The guys would not be charging them for a hotel because they had friends to crash with, but they were aware they would be within their rights to do so
It would be foolish of the rental company to assume that because they were a group of college students that they didn’t understand their rights as consumers
The happy ending is that the guys were able to move in on Monday.
I’m telling you—I just about wept when MVP was telling me this story after he’d sent the email. His righteous indignation and resolve to see this injustice resolved satisfactorily reminded me so much of someone I know very well!
My girls, Social Butterfly and Peanut, on the first day of their last year of school (well, mandatory schooling anyway).
You may notice that it appears they have put less than zero effort into their appearances; you are right--this is a straight "rolled out of bed" look that indicates that they are seniors and could care less what you (not you you, but high school you) think about how they look.
I betcha they but on makeup for Homecoming, though!
I'm going to assume this won't happen to us after ALL our kids leave home. Because we have the security cameras I can tell you that this particular crew was very thoughtful as one of the boys borrowed our push broom to make sure that the mess was limited to OUR house and nothing was in the street.
Would you believe that the first time it's rained here all a summer was four hours after they did this? I'm very grateful Mr. Fix-it was around to clean up this mess in no time at all.
Recently there was a brouhaha over at Derfwad Manor—I can’t link to it because Mrs. G. shut it down right away; the commotion was only tangentially linked to the post she’d written and spiraled out of control in quite an ugly way. One person actually used the “n” word in the comments and my head is still reeling over the fact that a) anybody would use that word and b )anybody would use that word at Derfward Manor.
The gist of the whole thing is that Mrs. G. was sharing a podcast on poverty she’d heard and one commenter, a teacher—let’s say Commenter A, wrote about how hard it is to watch parents make terrible choices about money that impacts their children negatively. Because she mentioned hair weaves, the comment seemed racially-tinged. Another commenter, Commenter B, called her (and the horrid person that used the “n” word) out and things deteriorated from there.
This is the thing.
I know both A and B. I really like them both—okay, I might sort of love B a little in a “how did I ever cross paths with someone so much cooler than I am” kind of way--and I think they are both good-hearted people who care deeply about children and education. I can see why B took what A said the way she did, but I can still sort of understand why A said it—though, in retrospect, I’m sure she wishes she would have phrased things quite differently.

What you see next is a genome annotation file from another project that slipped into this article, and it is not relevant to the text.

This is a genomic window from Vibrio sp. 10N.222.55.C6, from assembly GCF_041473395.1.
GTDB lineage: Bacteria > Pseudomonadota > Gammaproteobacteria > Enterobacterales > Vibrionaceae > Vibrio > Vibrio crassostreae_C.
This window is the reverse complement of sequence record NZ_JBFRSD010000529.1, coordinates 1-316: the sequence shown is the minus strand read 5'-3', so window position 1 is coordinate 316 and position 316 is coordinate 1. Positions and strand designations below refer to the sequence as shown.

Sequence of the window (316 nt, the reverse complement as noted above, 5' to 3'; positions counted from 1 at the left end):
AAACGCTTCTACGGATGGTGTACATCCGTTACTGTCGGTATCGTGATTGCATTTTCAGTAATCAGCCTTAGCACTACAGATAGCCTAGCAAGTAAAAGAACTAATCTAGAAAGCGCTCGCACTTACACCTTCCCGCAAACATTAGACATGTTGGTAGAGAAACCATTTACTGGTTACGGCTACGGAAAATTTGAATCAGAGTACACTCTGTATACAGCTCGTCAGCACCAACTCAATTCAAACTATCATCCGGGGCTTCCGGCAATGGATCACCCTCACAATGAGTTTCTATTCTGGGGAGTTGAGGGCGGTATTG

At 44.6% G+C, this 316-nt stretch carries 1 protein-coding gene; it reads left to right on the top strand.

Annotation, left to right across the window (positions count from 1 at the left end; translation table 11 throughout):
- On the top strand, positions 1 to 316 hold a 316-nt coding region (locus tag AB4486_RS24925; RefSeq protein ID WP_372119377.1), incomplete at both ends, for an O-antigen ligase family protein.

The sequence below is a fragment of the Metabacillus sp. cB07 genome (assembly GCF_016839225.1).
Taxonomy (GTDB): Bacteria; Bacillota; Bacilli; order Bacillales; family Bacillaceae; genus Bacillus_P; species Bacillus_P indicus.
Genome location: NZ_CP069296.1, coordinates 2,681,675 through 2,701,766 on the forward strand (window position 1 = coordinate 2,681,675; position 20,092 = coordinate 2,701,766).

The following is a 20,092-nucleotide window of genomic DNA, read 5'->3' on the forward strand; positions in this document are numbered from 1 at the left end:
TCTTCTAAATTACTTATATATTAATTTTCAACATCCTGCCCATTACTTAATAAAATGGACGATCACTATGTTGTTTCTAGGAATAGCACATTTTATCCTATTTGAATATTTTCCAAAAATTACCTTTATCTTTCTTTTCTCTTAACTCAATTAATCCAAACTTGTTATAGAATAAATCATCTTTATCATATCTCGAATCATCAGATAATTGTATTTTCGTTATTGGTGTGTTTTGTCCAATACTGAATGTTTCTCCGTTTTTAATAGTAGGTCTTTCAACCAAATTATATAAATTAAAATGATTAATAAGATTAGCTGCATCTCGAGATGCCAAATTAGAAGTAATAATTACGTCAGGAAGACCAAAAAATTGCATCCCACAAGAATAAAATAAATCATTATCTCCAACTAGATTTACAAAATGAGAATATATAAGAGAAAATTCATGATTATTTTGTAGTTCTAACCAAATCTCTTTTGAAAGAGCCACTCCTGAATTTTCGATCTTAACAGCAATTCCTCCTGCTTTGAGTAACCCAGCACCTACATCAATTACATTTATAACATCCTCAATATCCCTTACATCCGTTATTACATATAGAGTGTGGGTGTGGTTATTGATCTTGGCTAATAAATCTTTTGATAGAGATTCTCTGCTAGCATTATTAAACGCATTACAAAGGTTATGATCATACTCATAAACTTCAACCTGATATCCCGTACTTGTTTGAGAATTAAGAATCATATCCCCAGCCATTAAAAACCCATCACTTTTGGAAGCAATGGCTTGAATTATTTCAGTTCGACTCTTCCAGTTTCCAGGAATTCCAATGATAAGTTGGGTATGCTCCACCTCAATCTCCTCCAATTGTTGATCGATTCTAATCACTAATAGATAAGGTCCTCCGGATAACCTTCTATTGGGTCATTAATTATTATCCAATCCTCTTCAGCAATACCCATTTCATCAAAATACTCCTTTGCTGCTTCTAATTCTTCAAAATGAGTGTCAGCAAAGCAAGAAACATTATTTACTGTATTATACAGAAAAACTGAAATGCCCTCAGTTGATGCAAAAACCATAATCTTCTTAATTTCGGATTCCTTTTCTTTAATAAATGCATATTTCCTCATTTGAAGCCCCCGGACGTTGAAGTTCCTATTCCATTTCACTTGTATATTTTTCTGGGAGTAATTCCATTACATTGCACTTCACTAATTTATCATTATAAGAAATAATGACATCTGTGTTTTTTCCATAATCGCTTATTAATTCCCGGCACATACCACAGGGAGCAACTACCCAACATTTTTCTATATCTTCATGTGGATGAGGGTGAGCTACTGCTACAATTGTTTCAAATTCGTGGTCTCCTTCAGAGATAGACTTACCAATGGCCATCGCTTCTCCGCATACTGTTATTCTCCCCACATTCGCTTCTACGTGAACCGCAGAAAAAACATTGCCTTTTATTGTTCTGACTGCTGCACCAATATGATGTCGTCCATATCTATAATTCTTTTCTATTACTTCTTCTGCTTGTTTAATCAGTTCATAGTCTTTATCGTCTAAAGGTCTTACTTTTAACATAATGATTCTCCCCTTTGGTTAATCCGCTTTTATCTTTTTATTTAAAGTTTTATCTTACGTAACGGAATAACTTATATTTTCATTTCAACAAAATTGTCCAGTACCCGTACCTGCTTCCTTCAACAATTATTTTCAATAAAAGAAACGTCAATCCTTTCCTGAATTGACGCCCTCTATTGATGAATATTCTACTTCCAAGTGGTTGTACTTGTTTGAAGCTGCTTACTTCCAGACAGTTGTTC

(I have so been there and it was so not fun.)
I understand about generational poverty. I understand about a permanent underclass. I understand about racism. I understand that there are sociological and psychological reasons behind the choices all of us make. I am positive white privilege exists. These are things I understand intellectually and they provide the framework in which I attempt to view various situations; especially as this relates to students with whom I work.
I also understand that a teacher who sees the promise and hope a child has being undermined at every turn by parental choices that run counter to her own values (stress on “own values”—what makes us positive our values are the “right” ones?) can easily become very frustrated. Frustrated enough to dash off a comment that makes her look/sound “racist.”
I think the part of the equation that cannot be ignored right now is the climate in which teachers are teaching. Teachers are being blamed for all the shortcomings in our educational system today and that’s not fair. Even the best teacher in the world cannot overcome a class full of children that are not properly nourished, properly rested, adequately supplied and whose parent(s) support their education with access to books, study time, etc. (This doesn’t even scratch the surface of the systemic clusterf**k that is our currently educational system.)
I am not saying I blame the parents for all of this (see paragraph 6), but I am also saying I don’t blame the teachers (okay, I do blame some of the bad teachers I encounter, but that’s a separate post).
As far as the brouhaha that started this post goes, it is sad to know that two people who would likely get along really well if they ever met "in real life" have such terrible opinions of one another.